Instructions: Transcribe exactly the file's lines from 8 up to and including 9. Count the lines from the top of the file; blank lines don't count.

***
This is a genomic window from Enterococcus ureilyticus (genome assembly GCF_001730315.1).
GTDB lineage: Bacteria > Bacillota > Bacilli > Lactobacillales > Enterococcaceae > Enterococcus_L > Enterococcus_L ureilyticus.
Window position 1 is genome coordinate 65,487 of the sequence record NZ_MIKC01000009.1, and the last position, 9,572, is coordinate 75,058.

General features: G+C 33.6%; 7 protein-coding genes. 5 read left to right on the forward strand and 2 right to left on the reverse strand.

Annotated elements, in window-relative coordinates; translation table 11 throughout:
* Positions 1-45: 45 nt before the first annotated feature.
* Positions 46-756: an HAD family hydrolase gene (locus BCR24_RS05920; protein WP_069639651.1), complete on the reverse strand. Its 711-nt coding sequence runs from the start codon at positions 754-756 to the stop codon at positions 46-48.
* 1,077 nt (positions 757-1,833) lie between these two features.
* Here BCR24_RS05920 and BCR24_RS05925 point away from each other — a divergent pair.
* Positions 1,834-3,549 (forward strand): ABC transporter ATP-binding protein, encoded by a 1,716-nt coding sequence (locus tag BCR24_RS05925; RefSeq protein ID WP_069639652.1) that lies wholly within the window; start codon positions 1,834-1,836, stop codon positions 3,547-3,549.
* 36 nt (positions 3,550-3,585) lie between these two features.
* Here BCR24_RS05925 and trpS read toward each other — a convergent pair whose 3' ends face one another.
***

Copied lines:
* 1,077 nt (positions 757-1,833) lie between these two features.
* Here BCR24_RS05920 and BCR24_RS05925 point away from each other — a divergent pair.